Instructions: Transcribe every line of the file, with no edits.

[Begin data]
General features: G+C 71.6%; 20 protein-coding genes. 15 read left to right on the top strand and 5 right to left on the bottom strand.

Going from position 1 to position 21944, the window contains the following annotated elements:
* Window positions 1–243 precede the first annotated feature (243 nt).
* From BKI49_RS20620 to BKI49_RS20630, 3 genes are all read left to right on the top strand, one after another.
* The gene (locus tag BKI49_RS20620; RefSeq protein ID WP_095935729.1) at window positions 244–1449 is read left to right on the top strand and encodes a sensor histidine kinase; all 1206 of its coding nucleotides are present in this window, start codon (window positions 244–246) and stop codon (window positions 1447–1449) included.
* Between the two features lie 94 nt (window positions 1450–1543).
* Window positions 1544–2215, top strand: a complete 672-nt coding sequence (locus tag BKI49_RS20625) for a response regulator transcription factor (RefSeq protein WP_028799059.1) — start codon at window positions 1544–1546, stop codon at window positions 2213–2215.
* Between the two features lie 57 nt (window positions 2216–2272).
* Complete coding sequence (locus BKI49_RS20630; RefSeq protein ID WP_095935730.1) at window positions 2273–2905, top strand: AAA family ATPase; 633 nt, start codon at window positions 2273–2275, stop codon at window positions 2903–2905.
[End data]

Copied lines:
General features: G+C 71.6%; 20 protein-coding genes. 15 read left to right on the top strand and 5 right to left on the bottom strand.

Going from position 1 to position 21944, the window contains the following annotated elements:
* Window positions 1–243 precede the first annotated feature (243 nt).
* From BKI49_RS20620 to BKI49_RS20630, 3 genes are all read left to right on the top strand, one after another.
* The gene (locus tag BKI49_RS20620; RefSeq protein ID WP_095935729.1) at window positions 244–1449 is read left to right on the top strand and encodes a sensor histidine kinase; all 1206 of its coding nucleotides are present in this window, start codon (window positions 244–246) and stop codon (window positions 1447–1449) included.
* Between the two features lie 94 nt (window positions 1450–1543).
* Window positions 1544–2215, top strand: a complete 672-nt coding sequence (locus tag BKI49_RS20625) for a response regulator transcription factor (RefSeq protein WP_028799059.1) — start codon at window positions 1544–1546, stop codon at window positions 2213–2215.
* Between the two features lie 57 nt (window positions 2216–2272).
* Complete coding sequence (locus BKI49_RS20630; RefSeq protein ID WP_095935730.1) at window positions 2273–2905, top strand: AAA family ATPase; 633 nt, start codon at window positions 2273–2275, stop codon at window positions 2903–2905.